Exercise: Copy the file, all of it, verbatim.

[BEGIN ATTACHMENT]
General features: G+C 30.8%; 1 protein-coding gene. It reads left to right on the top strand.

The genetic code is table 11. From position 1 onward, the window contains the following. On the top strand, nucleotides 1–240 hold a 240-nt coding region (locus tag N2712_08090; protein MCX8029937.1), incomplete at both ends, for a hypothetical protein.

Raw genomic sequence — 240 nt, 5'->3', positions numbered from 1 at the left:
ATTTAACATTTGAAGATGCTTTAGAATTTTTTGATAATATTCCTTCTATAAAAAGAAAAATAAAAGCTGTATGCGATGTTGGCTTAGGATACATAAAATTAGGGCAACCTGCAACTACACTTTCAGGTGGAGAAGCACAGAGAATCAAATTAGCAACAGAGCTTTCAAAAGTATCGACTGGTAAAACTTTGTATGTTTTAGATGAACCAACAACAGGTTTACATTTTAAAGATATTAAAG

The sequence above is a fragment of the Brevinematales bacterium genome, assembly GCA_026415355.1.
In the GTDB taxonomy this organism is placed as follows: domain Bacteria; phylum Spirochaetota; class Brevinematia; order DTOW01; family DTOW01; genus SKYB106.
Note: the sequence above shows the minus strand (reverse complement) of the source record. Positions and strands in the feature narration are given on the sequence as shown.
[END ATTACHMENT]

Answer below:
General features: G+C 30.8%; 1 protein-coding gene. It reads left to right on the top strand.

The genetic code is table 11. From position 1 onward, the window contains the following. On the top strand, nucleotides 1–240 hold a 240-nt coding region (locus tag N2712_08090; protein MCX8029937.1), incomplete at both ends, for a hypothetical protein.

Raw genomic sequence — 240 nt, 5'->3', positions numbered from 1 at the left:
ATTTAACATTTGAAGATGCTTTAGAATTTTTTGATAATATTCCTTCTATAAAAAGAAAAATAAAAGCTGTATGCGATGTTGGCTTAGGATACATAAAATTAGGGCAACCTGCAACTACACTTTCAGGTGGAGAAGCACAGAGAATCAAATTAGCAACAGAGCTTTCAAAAGTATCGACTGGTAAAACTTTGTATGTTTTAGATGAACCAACAACAGGTTTACATTTTAAAGATATTAAAG

The sequence above is a fragment of the Brevinematales bacterium genome, assembly GCA_026415355.1.
In the GTDB taxonomy this organism is placed as follows: domain Bacteria; phylum Spirochaetota; class Brevinematia; order DTOW01; family DTOW01; genus SKYB106.
Note: the sequence above shows the minus strand (reverse complement) of the source record. Positions and strands in the feature narration are given on the sequence as shown.